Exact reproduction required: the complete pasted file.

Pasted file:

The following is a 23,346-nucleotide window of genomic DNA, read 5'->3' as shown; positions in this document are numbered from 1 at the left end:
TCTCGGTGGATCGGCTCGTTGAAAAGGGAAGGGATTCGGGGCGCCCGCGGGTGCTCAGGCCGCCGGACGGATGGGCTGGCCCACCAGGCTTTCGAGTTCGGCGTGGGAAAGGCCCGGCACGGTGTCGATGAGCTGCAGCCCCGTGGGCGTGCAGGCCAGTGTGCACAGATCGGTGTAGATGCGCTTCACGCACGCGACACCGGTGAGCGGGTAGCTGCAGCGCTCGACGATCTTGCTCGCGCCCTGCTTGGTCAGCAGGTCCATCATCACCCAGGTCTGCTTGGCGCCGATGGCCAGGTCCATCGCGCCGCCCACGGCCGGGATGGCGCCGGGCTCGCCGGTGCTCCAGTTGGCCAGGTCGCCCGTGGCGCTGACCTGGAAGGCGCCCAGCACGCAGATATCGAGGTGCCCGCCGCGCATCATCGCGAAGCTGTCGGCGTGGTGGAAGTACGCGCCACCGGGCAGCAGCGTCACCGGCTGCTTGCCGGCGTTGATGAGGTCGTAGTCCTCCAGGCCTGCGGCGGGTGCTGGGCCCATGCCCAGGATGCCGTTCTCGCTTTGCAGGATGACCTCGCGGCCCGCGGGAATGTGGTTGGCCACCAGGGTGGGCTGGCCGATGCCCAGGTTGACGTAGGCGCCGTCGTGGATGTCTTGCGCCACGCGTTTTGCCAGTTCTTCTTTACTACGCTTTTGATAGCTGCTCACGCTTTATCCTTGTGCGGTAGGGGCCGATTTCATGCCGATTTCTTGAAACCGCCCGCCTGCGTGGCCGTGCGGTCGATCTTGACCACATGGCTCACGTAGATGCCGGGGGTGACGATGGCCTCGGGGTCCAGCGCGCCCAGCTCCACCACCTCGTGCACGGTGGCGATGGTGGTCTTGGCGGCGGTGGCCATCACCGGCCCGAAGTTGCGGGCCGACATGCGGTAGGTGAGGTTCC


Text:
The following is a 23,346-nucleotide window of genomic DNA, read 5'->3' as shown; positions in this document are numbered from 1 at the left end:
TCTCGGTGGATCGGCTCGTTGAAAAGGGAAGGGATTCGGGGCGCCCGCGGGTGCTCAGGCCGCCGGACGGATGGGCTGGCCCACCAGGCTTTCGAGTTCGGCGTGGGAAAGGCCCGGCACGGTGTCGATGAGCTGCAGCCCCGTGGGCGTGCAGGCCAGTGTGCACAGATCGGTGTAGATGCGCTTCACGCACGCGACACCGGTGAGCGGGTAGCTGCAGCGCTCGACGATCTTGCTCGCGCCCTGCTTGGTCAGCAGGTCCATCATCACCCAGGTCTGCTTGGCGCCGATGGCCAGGTCCATCGCGCCGCCCACGGCCGGGATGGCGCCGGGCTCGCCGGTGCTCCAGTTGGCCAGGTCGCCCGTGGCGCTGACCTGGAAGGCGCCCAGCACGCAGATATCGAGGTGCCCGCCGCGCATCATCGCGAAGCTGTCGGCGTGGTGGAAGTACGCGCCACCGGGCAGCAGCGTCACCGGCTGCTTGCCGGCGTTGATGAGGTCGTAGTCCTCCAGGCCTGCGGCGGGTGCTGGGCCCATGCCCAGGATGCCGTTCTCGCTTTGCAGGATGACCTCGCGGCCCGCGGGAATGTGGTTGGCCACCAGGGTGGGCTGGCCGATGCCCAGGTTGACGTAGGCGCCGTCGTGGATGTCTTGCGCCACGCGTTTTGCCAGTTCTTCTTTACTACGCTTTTGATAGCTGCTCACGCTTTATCCTTGTGCGGTAGGGGCCGATTTCATGCCGATTTCTTGAAACCGCCCGCCTGCGTGGCCGTGCGGTCGATCTTGACCACATGGCTCACGTAGATGCCGGGGGTGACGATGGCCTCGGGGTCCAGCGCGCCCAGCTCCACCACCTCGTGCACGGTGGCGATGGTGGTCTTGGCGGCGGTGGCCATCACCGGCCCGAAGTTGCGGGCCGACATGCGGTAGGTGAGGTTCC